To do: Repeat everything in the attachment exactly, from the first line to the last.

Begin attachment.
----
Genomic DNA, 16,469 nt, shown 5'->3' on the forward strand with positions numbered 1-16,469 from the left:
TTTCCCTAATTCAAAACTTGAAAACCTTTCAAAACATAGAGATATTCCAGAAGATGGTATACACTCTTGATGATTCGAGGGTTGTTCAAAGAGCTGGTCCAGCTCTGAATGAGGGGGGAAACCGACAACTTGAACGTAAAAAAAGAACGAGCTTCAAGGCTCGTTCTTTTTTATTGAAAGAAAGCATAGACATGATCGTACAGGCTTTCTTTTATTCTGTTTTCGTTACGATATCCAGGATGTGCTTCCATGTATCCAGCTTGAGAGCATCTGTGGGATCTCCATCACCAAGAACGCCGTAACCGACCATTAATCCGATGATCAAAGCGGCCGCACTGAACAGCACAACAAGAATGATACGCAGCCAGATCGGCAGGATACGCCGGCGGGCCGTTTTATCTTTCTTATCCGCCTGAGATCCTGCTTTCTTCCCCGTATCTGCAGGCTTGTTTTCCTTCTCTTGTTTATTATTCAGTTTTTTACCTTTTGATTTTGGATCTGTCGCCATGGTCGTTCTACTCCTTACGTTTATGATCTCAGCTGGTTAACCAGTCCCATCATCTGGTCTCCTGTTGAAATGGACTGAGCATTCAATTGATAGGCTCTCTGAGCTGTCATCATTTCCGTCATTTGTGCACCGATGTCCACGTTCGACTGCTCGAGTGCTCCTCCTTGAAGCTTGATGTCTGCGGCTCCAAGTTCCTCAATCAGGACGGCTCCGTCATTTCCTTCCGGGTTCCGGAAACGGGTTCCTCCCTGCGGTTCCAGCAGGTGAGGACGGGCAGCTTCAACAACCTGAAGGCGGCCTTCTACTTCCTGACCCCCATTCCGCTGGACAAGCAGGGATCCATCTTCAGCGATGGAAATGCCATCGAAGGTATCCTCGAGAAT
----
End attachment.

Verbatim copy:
Genomic DNA, 16,469 nt, shown 5'->3' on the forward strand with positions numbered 1-16,469 from the left:
TTTCCCTAATTCAAAACTTGAAAACCTTTCAAAACATAGAGATATTCCAGAAGATGGTATACACTCTTGATGATTCGAGGGTTGTTCAAAGAGCTGGTCCAGCTCTGAATGAGGGGGGAAACCGACAACTTGAACGTAAAAAAAGAACGAGCTTCAAGGCTCGTTCTTTTTTATTGAAAGAAAGCATAGACATGATCGTACAGGCTTTCTTTTATTCTGTTTTCGTTACGATATCCAGGATGTGCTTCCATGTATCCAGCTTGAGAGCATCTGTGGGATCTCCATCACCAAGAACGCCGTAACCGACCATTAATCCGATGATCAAAGCGGCCGCACTGAACAGCACAACAAGAATGATACGCAGCCAGATCGGCAGGATACGCCGGCGGGCCGTTTTATCTTTCTTATCCGCCTGAGATCCTGCTTTCTTCCCCGTATCTGCAGGCTTGTTTTCCTTCTCTTGTTTATTATTCAGTTTTTTACCTTTTGATTTTGGATCTGTCGCCATGGTCGTTCTACTCCTTACGTTTATGATCTCAGCTGGTTAACCAGTCCCATCATCTGGTCTCCTGTTGAAATGGACTGAGCATTCAATTGATAGGCTCTCTGAGCTGTCATCATTTCCGTCATTTGTGCACCGATGTCCACGTTCGACTGCTCGAGTGCTCCTCCTTGAAGCTTGATGTCTGCGGCTCCAAGTTCCTCAATCAGGACGGCTCCGTCATTTCCTTCCGGGTTCCGGAAACGGGTTCCTCCCTGCGGTTCCAGCAGGTGAGGACGGGCAGCTTCAACAACCTGAAGGCGGCCTTCTACTTCCTGACCCCCATTCCGCTGGACAAGCAGGGATCCATCTTCAGCGATGGAAATGCCATCGAAGGTATCCTCGAGAAT